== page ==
©2013 Green Building Advisor. From The Taunton Press, Inc., publisher of Fine Homebuilding Magazine.
All through the 1980s and 1990s, a small band of North American believers worked to maintain and expand our understanding of residential energy efficiency. These were the pioneers of the home performance field: blower-door experts, weatherization contractors, and “house as a system” trainers. At conferences like Affordable Comfort, they gathered to share their knowledge and lick their wounds.
These pioneers understood what was wrong with American houses: They leaked air; they were inadequately insulated; they had bad windows; and their duct systems were a disaster.
Occasionally, these energy nerds would scoff at millionaire clients who were more interested in “green bling” — a phrase that usually described photovoltaic(PV) Generation of electricity directly from sunlight. A photovoltaic cell has no moving parts; electrons are energized by sunlight and result in current flow. panels — than they were in reducing air leaks in their home’s thermal envelope.
What I’ve just described is (in anthropological terms) a set of beliefs associated with a distinct subculture. Our tribe had a shared belief: that improving a home’s thermal envelope is preferable to installing renewable energy equipment.
Occasionally, a few facts would appear to undermine our belief system. For example, if a disinterested observer noted that a proposed envelope measure had a very long payback period, most members of our tribe would answer that the measure was a wise investment, because energy prices are likely to skyrocket in the future.
During the waning years of the last millennium, these North American beliefs crossed the Atlantic and were adopted by a group of academics in Darmstadt, Germany.
The beliefs became petrified in a set of rules called the PassivhausA residential building construction standard requiring very low levels of air leakage, very high levels of insulation, and windows with a very low U-factor. Developed in the early 1990s by Bo Adamson and Wolfgang Feist, the standard is now promoted by the Passivhaus Institut in Darmstadt, Germany. To meet the standard, a home must have an infiltration rate no greater than 0.60 AC/H @ 50 pascals, a maximum annual heating energy use of 15 kWh per square meter (4,755 Btu per square foot), a maximum annual cooling energy use of 15 kWh per square meter (1.39 kWh per square foot), and maximum source energy use for all purposes of 120 kWh per square meter (11.1 kWh per square foot). The standard recommends, but does not require, a maximum design heating load of 10 W per square meter and windows with a maximum U-factor of 0.14. The Passivhaus standard was developed for buildings in central and northern Europe; efforts are underway to clarify the best techniques to achieve the standard for buildings in hot climates. standard.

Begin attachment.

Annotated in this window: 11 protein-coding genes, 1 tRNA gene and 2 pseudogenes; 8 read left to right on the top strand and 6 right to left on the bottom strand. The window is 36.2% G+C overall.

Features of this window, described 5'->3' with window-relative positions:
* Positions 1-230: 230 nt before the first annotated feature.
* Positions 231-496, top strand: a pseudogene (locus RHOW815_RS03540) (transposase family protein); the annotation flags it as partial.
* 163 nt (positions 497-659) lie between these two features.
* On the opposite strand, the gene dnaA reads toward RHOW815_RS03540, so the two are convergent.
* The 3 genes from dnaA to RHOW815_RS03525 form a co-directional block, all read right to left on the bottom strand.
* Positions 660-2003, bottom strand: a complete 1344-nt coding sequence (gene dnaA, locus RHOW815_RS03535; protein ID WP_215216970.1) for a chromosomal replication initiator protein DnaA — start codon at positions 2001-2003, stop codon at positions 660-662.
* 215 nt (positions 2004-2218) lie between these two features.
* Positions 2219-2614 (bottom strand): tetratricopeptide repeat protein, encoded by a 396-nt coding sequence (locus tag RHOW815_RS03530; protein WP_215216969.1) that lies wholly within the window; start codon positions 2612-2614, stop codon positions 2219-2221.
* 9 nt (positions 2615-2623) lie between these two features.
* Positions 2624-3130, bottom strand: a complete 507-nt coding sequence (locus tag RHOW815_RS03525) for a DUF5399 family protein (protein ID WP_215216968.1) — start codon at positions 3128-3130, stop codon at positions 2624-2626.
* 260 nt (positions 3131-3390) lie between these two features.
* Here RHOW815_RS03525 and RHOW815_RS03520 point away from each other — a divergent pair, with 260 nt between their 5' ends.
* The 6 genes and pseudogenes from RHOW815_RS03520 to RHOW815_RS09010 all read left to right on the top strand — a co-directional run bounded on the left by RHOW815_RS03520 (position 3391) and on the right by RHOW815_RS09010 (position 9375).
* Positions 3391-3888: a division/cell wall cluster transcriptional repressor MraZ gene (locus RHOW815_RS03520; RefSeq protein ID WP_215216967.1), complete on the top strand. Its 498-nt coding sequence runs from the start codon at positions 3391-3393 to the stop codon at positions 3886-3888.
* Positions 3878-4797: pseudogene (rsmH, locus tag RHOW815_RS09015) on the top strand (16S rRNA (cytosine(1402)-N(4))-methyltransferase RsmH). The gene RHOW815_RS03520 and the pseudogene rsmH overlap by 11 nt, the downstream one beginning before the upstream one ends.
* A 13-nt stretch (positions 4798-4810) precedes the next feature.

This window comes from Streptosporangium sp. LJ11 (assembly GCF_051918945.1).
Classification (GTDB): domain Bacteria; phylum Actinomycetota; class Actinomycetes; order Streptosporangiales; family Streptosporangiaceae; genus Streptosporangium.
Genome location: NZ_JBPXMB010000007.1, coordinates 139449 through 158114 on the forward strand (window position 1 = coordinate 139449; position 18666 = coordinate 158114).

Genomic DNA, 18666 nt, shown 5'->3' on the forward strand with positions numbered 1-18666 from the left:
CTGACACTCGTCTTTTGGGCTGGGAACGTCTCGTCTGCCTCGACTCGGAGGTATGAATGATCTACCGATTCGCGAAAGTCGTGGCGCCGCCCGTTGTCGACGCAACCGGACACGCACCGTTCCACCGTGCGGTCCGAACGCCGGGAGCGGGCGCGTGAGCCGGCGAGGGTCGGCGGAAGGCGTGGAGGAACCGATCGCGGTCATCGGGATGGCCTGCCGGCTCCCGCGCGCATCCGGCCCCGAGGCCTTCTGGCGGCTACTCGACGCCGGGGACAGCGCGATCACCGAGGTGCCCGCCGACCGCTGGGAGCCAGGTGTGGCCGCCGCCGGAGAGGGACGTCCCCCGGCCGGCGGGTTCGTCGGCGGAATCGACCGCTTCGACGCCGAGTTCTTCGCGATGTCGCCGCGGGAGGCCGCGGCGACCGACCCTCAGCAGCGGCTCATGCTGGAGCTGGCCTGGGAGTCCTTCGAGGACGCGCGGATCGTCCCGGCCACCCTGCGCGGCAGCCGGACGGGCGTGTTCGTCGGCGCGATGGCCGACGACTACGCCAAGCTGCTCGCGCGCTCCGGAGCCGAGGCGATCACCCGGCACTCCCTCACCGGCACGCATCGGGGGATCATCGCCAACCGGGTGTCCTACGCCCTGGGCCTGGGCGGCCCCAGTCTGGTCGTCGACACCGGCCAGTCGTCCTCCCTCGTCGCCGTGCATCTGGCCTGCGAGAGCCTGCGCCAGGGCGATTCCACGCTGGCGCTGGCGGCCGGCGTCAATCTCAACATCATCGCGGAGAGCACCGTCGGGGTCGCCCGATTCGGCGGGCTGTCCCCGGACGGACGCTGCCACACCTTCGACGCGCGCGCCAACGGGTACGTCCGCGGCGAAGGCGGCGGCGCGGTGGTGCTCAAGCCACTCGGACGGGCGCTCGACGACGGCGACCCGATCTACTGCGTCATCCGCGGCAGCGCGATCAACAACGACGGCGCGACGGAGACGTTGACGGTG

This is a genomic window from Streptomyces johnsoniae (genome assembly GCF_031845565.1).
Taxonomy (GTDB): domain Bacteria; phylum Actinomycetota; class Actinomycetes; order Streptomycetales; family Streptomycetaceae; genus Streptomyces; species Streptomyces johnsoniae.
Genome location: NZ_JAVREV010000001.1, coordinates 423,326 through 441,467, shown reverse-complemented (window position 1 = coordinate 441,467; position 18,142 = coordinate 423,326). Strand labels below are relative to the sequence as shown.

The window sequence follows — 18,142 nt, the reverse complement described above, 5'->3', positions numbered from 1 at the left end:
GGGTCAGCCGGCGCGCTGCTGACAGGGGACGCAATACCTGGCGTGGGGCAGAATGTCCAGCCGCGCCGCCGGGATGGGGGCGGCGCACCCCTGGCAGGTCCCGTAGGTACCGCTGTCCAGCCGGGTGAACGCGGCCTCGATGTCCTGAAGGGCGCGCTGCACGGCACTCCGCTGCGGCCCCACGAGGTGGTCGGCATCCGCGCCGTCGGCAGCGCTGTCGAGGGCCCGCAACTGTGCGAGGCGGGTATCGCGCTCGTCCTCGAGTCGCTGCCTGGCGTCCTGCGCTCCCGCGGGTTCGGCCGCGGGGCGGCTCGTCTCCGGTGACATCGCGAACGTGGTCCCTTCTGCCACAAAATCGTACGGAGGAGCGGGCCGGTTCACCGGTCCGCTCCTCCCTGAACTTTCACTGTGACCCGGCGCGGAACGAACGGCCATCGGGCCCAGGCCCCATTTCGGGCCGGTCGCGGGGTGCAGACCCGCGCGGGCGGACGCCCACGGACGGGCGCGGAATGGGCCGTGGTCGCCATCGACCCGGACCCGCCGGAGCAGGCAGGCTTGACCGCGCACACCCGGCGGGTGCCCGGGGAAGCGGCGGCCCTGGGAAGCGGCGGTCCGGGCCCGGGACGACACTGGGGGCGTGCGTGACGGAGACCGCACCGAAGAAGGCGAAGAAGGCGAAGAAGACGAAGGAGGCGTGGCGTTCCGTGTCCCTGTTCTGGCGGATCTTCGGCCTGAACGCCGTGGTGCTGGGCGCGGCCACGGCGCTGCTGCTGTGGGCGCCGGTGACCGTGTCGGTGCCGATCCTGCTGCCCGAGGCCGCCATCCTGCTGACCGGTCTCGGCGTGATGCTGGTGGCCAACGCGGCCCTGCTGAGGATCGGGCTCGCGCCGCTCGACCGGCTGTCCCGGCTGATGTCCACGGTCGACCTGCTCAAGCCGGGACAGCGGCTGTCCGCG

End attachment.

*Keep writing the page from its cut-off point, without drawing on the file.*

Several factors have changed since these beliefs were first formulated. For one thing, fossil fuel prices have stayed low; for another, photovoltaic equipment has gotten dirt cheap.
The (sometimes painful) fact is that it is now hard to justify many energy-retrofit measures that energy experts still eagerly recommend. Moreover, solar bling now has a fast payback.
In short, the world has turned upside down.
The first deep energy retrofit occurred in 1982, when Rob Dumont and Harold Orr lopped off the roof overhangs of a ranch house in Saskatoon . Interest in deep energy retrofits has waxed and waned since then; the movement had a mini-revival three or four years ago.
Even though true believers still hope to see millions of homes undergo deep energy retrofits, at this point the movement is dead in the water. The cost of these jobs is unjustifiable.
Even back in 1982, Dumont and Orr were far from enthusiastic proponents of the deep energy retrofit approach. In their report on the Saskatoon retrofit experiment , they wrote, “Without question, there are many instances in which economics, based on a cost-benefit analysis, would not support the application of [the chainsaw retrofit] measures described here.”
The point was further driven home at a presentation given by Paul Eldrenkamp and Mike Duclos at the recent BuildingEnergy 14 conference  in Boston. Eldrenkamp is a remodeling contractor, and Duclos is an energy consultant; their presentation was titled, “Three Deep Energy Retrofits, Three Years Later.”
Endrenkamp shared detailed cost information on one of the three projects he discussed: a 5,600-square-foot duplex in Belmont, Massachusetts. The cost of the project’s energy-related work was $258,000.